Wouldn't it be amazing if our bodies prepared us for future events that could be very important to us, even if there's no clue about what those events will be?
Psychology & Psychiatry Oct 22, 2012 | 2.9 / 5 (21) | 11 |
There may be a way for older people to prevent natural aging of their minds, and it could be as simple as playing a video game.
Psychology & Psychiatry May 01, 2013 | 4.9 / 5 (8) | 2 |
Discovery of ways to optimize light sources for vision could lead to billions of dollars in energy savings
Vision researchers at Barrow Neurological Institute have made a groundbreaking discovery into the optimization of light sources to human vision. By tuning lighting devices to work more efficiently with the human brain the ...
Neuroscience Nov 15, 2012 | 4.5 / 5 (8) | 3 |
Just 20 minutes of playing a violent shooting video game made players more accurate when firing a realistic gun at a mannequin and more likely to aim for and hit the head, a new study found.
Psychology & Psychiatry Apr 30, 2012 | 3.4 / 5 (9) | 4 |
Using bioluminescent proteins from a jellyfish, a team of scientists has lit up the inside of a neuron, capturing spectacular video footage that shows the movement of proteins throughout the cell.
Neuroscience Aug 22, 2012 | 5 / 5 (6) | 0 |
Scientists report that they can predict who will improve most on an unfamiliar video game by looking at their brain waves.
Neuroscience Oct 24, 2012 | 5 / 5 (6) | 4 |
For the first time, the positive effects of computer games on thoughts, emotions and behaviour will be the subject of closer scrutiny by social psychologists. A total of three studies will explore how, to ...
Psychology & Psychiatry Dec 12, 2011 | 5 / 5 (4) | 0
A team led by psychology professor Ian Spence at the University of Toronto reveals that playing an action videogame, even for a relatively short time, causes differences in brain activity and improvements in visual attention.
Neuroscience Apr 26, 2012 | 5 / 5 (4) | 5 |
Brain researchers at Barrow Neurological Institute have discovered that we explore the world with our eyes in a different way than previously thought. Their results advance our understanding of how healthy observers and neurological ...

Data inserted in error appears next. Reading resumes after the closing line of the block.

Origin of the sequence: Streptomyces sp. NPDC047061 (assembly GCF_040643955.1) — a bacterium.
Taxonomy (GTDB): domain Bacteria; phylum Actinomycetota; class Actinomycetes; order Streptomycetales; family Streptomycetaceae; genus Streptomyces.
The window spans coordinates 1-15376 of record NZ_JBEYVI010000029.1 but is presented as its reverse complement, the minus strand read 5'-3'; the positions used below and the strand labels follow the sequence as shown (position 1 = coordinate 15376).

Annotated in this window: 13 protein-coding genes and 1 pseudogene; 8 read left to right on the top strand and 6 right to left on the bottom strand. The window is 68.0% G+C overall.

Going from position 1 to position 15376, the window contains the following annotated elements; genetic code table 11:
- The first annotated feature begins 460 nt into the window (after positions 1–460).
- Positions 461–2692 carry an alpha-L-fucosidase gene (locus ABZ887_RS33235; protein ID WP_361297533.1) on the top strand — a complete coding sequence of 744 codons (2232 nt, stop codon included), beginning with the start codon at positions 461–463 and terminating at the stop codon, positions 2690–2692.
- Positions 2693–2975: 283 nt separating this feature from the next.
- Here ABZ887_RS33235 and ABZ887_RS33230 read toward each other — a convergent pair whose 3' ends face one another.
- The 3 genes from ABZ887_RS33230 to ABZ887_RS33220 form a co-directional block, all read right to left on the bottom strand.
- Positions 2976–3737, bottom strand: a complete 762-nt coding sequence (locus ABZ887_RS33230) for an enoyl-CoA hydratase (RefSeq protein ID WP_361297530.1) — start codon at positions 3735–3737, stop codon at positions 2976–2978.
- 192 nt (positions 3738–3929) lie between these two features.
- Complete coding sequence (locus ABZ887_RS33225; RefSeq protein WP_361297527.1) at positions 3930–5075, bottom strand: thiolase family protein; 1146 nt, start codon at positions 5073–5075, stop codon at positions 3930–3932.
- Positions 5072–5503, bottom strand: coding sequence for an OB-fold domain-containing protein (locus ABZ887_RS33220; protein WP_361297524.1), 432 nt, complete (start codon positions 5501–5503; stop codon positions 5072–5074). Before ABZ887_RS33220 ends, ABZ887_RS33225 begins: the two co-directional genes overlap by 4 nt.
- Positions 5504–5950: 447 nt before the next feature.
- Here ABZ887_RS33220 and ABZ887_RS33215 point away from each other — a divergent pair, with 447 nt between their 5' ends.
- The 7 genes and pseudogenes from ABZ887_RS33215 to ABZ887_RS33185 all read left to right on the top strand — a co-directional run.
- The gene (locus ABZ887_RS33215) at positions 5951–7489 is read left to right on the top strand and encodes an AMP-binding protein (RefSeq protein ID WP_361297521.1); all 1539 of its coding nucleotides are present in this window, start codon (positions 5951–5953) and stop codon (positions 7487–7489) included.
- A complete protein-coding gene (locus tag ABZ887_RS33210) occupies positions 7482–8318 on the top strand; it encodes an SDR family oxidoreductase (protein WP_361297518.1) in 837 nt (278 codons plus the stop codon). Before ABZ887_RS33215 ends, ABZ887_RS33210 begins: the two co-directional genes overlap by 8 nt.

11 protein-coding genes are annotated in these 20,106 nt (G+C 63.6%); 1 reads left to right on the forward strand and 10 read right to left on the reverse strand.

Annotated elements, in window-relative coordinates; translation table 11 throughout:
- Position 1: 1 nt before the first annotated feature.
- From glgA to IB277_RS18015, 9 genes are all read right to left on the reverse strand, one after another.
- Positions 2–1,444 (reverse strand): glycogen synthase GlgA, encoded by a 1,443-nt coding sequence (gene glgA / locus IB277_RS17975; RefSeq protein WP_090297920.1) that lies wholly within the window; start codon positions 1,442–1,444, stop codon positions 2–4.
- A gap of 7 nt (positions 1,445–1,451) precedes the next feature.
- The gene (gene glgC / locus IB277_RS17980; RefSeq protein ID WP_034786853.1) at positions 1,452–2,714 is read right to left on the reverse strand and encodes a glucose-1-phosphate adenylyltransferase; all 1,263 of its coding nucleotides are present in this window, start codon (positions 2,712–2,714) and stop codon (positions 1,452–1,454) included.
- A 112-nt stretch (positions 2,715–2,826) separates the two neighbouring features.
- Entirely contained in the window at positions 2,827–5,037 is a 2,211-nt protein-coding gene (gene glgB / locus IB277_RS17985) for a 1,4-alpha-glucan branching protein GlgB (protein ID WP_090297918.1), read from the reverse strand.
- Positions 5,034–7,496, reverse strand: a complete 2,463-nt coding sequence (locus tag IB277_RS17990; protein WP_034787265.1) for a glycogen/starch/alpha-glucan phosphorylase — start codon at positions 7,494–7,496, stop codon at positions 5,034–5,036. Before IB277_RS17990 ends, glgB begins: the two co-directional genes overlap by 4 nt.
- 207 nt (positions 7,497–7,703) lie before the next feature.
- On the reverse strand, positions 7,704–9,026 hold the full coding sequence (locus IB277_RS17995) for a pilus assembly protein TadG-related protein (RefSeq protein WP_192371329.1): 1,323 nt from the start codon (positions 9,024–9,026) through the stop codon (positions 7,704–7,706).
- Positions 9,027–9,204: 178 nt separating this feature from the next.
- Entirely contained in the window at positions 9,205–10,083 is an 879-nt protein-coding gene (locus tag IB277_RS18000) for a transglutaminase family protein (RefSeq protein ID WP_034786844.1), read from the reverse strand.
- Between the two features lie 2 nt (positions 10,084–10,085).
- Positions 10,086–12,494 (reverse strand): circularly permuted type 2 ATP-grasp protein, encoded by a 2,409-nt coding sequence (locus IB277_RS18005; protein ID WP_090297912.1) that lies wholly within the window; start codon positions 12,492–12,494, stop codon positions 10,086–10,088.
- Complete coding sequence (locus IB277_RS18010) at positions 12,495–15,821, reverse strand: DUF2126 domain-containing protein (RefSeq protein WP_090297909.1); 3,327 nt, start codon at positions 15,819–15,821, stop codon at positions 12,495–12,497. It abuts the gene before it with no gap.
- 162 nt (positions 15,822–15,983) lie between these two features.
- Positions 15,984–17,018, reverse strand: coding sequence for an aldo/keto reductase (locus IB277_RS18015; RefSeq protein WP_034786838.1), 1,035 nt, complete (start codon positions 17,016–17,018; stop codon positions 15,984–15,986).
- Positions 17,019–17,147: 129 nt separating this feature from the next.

Neuroscience Apr 05, 2013 | 5 / 5 (4) | 0 |
Both boys and girls who play video games tend to be more creative, regardless of whether the games are violent or nonviolent, according to new research by Michigan State University scholars.
Psychology & Psychiatry Nov 02, 2011 | 4.8 / 5 (4) | 3
Fourteen-year-olds who were frequent video gamers had more gray matter in the rewards center of the brain than peers who didn't play video games as much - suggesting that gaming may be correlated to changes in the brain, ...
Psychology & Psychiatry Nov 15, 2011 | 4.8 / 5 (4) | 4
(Medical Xpress) -- Parents of young children who show extreme behaviour problems and a lack of empathy or remorse may find new hope from research at the University of Sydney.
Psychology & Psychiatry Jul 23, 2012 | 4.8 / 5 (4) | 0
(Medical Xpress) -- Over the past several years, many studies have found that people who regularly play action video games outperform people who dont on tasks that involve perception and cognition. However, a new study ...
Psychology & Psychiatry Sep 20, 2011 | 4.5 / 5 (4) | 5 |
Looking online for medical information? Viewers beware, doctors caution. After reviewing the most frequently watched YouTube videos about movement disorders, a group of neurologists found that the people in the videos often ...
Parkinson's & Movement disorders Sep 21, 2011 | 4.5 / 5 (4) | 0 |
(Medical Xpress)—A new study provides the first experimental evidence that the negative effects of playing violent video games can accumulate over time.
Psychology & Psychiatry Dec 10, 2012 | 3.2 / 5 (5) | 4 |